Debut set in Casablanca follows a young, unmarried mother as she gives birth

sofia 3 c wiame haddad

Source: Wiame Haddad


Dir/scr: Meryem Benm’Barek. France/Qatar. 2018. 80 mins.

The pregnancy of a young, unmarried Moroccan girl is the basis for an intimate women’s drama and exposé of social hypocrisy in Meryem Benm’Barek’s debut feature, Sofia. Set in Casablanca, it’s a small, worthy, film that works reasonably well, although there’s something a little too linear about its structure. Nonetheless, it deserves to be seen widely in parts of the world where sex outside of wedlock is punishable by law (an opening caption informs us that it carries between one month and a year’s prison sentence in the north-east African state). French-speaking Europe should respond best, with other festival bookings also likely after its Cannes debut.

There’s no faulting the conviction of Maha Alemi’s central performance

It’s while serving her parents and family during a meal at home, that Sofia (Maha Alemi) starts to experience stomach cramps. In the kitchen, her medical student cousin Lena (Sarah Perles) is shocked when she realizes that Sofia is pregnant. Passing the pains off to the family as “womens’ problems”, the two set off for hospital, where Sofia, practically in labour by now, is asked to present her ID card, and the name and details of her husband.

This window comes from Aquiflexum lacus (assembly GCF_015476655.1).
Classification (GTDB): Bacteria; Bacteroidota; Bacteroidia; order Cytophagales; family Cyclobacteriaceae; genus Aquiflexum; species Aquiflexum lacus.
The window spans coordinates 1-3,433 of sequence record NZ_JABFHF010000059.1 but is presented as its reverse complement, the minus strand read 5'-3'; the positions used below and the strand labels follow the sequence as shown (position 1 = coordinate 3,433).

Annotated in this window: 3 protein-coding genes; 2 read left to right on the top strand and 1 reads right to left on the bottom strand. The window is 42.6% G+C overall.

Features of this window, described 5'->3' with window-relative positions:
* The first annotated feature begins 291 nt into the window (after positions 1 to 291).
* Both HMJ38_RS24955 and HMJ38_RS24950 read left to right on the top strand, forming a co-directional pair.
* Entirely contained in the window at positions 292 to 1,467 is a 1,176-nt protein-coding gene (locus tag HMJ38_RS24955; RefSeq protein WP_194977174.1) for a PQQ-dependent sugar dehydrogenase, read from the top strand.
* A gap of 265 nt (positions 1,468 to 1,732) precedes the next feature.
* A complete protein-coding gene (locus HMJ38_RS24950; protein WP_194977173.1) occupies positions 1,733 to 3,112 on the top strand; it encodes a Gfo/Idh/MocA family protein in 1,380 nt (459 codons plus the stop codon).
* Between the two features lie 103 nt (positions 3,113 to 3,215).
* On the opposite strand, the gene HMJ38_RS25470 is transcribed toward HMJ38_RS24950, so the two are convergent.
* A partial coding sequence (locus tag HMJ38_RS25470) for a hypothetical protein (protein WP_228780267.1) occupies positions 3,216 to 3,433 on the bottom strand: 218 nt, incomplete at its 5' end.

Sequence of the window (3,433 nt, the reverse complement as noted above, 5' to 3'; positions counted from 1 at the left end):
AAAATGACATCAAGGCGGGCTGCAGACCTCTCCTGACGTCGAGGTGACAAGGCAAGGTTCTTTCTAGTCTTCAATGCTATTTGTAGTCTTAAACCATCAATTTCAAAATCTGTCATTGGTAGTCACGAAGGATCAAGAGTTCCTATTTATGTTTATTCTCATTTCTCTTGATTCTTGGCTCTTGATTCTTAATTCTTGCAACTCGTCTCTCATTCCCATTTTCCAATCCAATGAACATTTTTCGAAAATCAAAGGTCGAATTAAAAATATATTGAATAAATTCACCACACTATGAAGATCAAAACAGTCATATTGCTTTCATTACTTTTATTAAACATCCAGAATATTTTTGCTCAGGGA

Except, of course, she doesn’t have one. Two narrative strands intertwine after Sofia’s baby girl is delivered, leavened by some delicate moments of comedy. One is propelled by the legal need to find a father and have him recognize the child, the other is driven by social pressures, the desire of Sofia’s shocked, shame-ridden family to cover up the birth, spare the young girl jail time, and “make things right”. Both converge in the house of Omar (Hamza Khafif), a tousle-haired slacker from a ‘bad’ working-class neighbourhood.

Some of the nuances of the three suburbs of Casablanca that are the film’s main settings may be lost on non-local audiences, but we get enough to know that Omar’s family are poor but proud, while Sofia’s are in the hard-working middle-class bracket, still a long way from her well-off, fully westernised cousin Lena, who lives with Sofia’s sophisticated aunt in a posh modern seaside villa with pool. The tension between these three worlds drives the story without giving it particular resonance: it’s a nice touch, for example, that Sofia’s first port of call with baby in tow is the house of the family maid, but we yearn for some of the depth and nuance that a film like A Separation gave to class, religious and ethnic tensions in a highly prescriptive, patriarchal Muslim city. There’s simply not enough teasing out of the social and family pressures that surround the main character.

A largely handheld camera dwells insistently on Sofia’s sullen face – in denial for most of the film, she locks down emotion or converts it into sulky aggression. There’s no faulting the conviction of Maha Alemi’s central performance here, but the block makes it difficult for us to warm to the character (in fact it’s the more privileged yet sweet-natured Lena who win the sympathy vote).

Production companies: Curiosa Films, Versus Productions

International sales: Be for Films,

Producer: Oilvier Delbosc

Production design: Samuel Charbonnot

Editing: Céline Perreard

Cinematography: Son Doan

Main cast: Maha Alemi, Lubna Azabal, Sarah Perles, Faouzi Bensaidi, Hamza Khafif, Nadia Niazi, Rawia